You can read the story behind our founding here.
Euglena is a small microorganism (a kind of algae) with a body length of only about 0.05 mm.
The thickness of the hair is about 0.07 mm, so it is smaller than that.
The only way to see it clearly is to look under a microscope.
Euglena, with both animal and plant characteristics, grows in freshwater.
Also, although it is called "modorimushi" in Japanese name, it is not a "Mushi" but a member of the same "algae" as wakame seaweed and kelp. Not only can the green body photosynthesize and store nutrients in the body like a plant, but it can also transform and move cells like an animal.
Organisms that have both plant and animal properties in terms of biology are extremely rare.
Euglena came into existence on primitive Earth more than 500 million years ago. It was discovered by Dutchman Antonie van Leeuwenhoek in the 1660s. The name “Euglena” means beautiful (eu) eye (glena) in Latin.
Later, in the 1950s, American biochemist Melvin Calvin and others studied photosynthesis using Euglena and other microorganisms, unraveling the mechanisms of the Calvin-Benson cycle, which is the carbon fixation reaction in photosynthesis. He was awarded the Nobel Prize in Chemistry in 1961 for this achievement.
In the 1970s, Euglena even attracted the attention of the United States National Aeronautics and Space Administration (NASA) for its potential in space development.
Initially, NASA chose Euglena to use as a model organism to monitor its behavior in space, but it also stirred interest due the twofold merits of its ability to live off of sunlight and carbon dioxide; and the fact that the carbon dioxide exhaled by astronauts promoted the growth of Euglena, consequently producing oxygen.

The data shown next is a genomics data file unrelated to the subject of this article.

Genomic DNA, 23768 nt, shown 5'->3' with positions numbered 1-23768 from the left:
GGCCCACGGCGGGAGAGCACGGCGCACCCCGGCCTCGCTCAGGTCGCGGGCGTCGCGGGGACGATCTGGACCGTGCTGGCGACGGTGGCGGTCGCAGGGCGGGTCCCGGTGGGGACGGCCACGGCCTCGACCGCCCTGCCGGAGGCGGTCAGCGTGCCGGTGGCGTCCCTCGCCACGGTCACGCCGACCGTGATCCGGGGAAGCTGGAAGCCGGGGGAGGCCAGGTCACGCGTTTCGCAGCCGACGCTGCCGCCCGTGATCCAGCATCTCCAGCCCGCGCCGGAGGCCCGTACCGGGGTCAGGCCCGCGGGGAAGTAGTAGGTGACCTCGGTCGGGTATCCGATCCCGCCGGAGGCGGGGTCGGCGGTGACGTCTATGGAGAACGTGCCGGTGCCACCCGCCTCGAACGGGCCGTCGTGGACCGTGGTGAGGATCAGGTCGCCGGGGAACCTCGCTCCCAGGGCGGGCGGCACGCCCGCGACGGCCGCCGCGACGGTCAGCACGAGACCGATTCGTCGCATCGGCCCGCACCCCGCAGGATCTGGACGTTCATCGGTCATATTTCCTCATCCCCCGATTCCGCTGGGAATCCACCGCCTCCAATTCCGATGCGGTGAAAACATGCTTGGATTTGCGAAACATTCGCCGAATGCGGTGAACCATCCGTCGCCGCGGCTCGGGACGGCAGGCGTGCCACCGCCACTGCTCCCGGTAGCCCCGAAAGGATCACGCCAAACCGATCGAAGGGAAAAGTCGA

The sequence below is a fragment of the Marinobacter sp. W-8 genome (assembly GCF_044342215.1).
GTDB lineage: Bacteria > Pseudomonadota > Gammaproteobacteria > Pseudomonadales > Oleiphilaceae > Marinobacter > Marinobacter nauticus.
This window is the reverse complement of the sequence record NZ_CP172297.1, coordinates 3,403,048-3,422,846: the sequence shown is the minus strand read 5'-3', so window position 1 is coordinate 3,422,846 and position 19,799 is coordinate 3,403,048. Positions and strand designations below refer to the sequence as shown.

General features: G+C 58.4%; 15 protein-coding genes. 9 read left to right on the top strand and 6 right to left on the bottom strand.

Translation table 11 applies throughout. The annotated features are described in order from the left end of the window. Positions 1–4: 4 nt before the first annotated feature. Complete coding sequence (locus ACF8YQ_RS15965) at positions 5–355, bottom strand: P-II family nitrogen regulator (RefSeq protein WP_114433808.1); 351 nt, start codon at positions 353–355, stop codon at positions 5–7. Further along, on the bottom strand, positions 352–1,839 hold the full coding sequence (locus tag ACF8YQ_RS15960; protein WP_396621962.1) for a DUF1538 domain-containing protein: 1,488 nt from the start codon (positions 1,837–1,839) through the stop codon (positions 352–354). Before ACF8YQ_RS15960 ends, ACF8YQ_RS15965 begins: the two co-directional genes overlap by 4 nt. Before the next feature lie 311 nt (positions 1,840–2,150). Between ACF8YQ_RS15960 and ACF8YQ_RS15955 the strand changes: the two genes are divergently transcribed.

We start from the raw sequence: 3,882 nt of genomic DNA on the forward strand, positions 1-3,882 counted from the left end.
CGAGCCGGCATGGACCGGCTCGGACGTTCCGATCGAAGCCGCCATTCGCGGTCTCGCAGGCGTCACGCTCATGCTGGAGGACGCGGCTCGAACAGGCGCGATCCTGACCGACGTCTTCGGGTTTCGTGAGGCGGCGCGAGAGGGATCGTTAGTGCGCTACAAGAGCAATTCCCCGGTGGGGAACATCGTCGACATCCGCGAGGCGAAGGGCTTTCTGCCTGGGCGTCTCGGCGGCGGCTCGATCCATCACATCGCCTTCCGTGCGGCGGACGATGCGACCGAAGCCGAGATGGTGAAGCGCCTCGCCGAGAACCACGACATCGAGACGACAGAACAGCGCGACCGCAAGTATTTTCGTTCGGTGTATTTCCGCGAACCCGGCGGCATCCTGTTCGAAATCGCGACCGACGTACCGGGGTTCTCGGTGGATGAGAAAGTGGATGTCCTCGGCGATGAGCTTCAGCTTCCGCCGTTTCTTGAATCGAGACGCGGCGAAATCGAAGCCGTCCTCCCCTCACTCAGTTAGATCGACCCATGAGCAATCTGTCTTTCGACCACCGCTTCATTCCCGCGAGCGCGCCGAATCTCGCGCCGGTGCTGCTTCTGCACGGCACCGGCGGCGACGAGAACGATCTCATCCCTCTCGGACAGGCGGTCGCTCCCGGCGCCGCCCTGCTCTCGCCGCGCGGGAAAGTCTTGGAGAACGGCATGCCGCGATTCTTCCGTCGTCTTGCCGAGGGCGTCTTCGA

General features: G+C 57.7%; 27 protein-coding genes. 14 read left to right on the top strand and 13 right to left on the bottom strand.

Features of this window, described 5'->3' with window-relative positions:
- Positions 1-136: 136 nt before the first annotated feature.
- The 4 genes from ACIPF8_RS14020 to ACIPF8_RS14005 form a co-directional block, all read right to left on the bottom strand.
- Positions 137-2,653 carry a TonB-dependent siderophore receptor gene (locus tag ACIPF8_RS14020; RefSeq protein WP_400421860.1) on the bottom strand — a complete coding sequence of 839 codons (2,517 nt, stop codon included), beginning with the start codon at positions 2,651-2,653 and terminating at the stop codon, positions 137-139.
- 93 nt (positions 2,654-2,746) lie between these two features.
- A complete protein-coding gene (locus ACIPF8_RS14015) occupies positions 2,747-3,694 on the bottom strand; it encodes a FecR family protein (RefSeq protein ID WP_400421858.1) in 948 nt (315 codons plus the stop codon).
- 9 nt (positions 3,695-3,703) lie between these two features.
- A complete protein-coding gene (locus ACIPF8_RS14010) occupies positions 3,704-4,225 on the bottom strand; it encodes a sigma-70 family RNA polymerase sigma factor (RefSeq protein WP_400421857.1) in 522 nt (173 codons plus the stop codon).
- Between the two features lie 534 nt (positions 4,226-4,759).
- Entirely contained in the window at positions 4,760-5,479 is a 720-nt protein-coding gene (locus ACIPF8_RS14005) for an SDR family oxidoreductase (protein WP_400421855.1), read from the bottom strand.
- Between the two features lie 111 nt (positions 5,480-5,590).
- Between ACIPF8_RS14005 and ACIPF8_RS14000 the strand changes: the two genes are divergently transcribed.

Additionally, in the 1990s, research was conducted on medical treatments, medical products, and carbon dioxide fixation using Euglena.
We safely cultivate Euglena in isolation in large quantities outdoors. Euglena is an organism at the very bottom of the food chain and, as a result, is quickly eaten by other organisms in the wild.
Creating an environment which makes it easy for Euglena to propagate but which is difficult for other organisms to live in is what enabled us to achieve the cultivation of Euglena in large quantities.
We have not patented our outdoor mass cultivation technology.
In order to patent it, we would have to provide a detailed description of how we cultivate Euglena, which would then become public record. And in that event, even if someone were to use that information to copy our method, it would be impossible for us to confirm whether or not they were using our technology to cultivate Euglena. That is why we have chosen not to patent our technology, but to keep it a trade secret instead.
Other than our cultivation technology, we apply for patents for our applications and methods of utilization of Euglena as needed.
We conduct research at four locations: our Central Research Institute in Tsurumi-ku, Yokohama City; our Production Technology Research Institute in Ishigaki City, Okinawa Prefecture; and our Cultivation Test Facilities in Saga City, Saga Prefecture and Taki Town, Mie Prefecture.
Due to the need to protect our intellectual property, we must refuse any and all tours of our production facilities. We do conduct tours of our research facilities as part of educational and social contribution activities; however, in order to protect our intellectual property and prevent delays in the progress of our research, in general we refuse tours for any other purpose.